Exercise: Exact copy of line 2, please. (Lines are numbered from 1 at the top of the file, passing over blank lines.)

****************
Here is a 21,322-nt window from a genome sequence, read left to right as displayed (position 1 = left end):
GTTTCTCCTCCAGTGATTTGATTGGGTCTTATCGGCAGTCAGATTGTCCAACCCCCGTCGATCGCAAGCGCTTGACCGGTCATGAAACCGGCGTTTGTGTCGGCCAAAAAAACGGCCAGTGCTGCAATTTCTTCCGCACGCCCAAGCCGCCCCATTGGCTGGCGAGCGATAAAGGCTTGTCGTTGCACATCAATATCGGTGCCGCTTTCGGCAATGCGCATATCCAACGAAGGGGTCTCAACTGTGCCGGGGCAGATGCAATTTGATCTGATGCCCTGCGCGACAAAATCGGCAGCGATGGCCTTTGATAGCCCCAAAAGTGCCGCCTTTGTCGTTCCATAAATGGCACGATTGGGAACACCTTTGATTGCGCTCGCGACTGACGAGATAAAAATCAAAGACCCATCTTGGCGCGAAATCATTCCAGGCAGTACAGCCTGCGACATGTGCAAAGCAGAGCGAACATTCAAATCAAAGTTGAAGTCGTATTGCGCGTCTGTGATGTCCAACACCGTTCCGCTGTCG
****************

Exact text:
GTTTCTCCTCCAGTGATTTGATTGGGTCTTATCGGCAGTCAGATTGTCCAACCCCCGTCGATCGCAAGCGCTTGACCGGTCATGAAACCGGCGTTTGTGTCGGCCAAAAAAACGGCCAGTGCTGCAATTTCTTCCGCACGCCCAAGCCGCCCCATTGGCTGGCGAGCGATAAAGGCTTGTCGTTGCACATCAATATCGGTGCCGCTTTCGGCAATGCGCATATCCAACGAAGGGGTCTCAACTGTGCCGGGGCAGATGCAATTTGATCTGATGCCCTGCGCGACAAAATCGGCAGCGATGGCCTTTGATAGCCCCAAAAGTGCCGCCTTTGTCGTTCCATAAATGGCACGATTGGGAACACCTTTGATTGCGCTCGCGACTGACGAGATAAAAATCAAAGACCCATCTTGGCGCGAAATCATTCCAGGCAGTACAGCCTGCGACATGTGCAAAGCAGAGCGAACATTCAAATCAAAGTTGAAGTCGTATTGCGCGTCTGTGATGTCCAACACCGTTCCGCTGTCG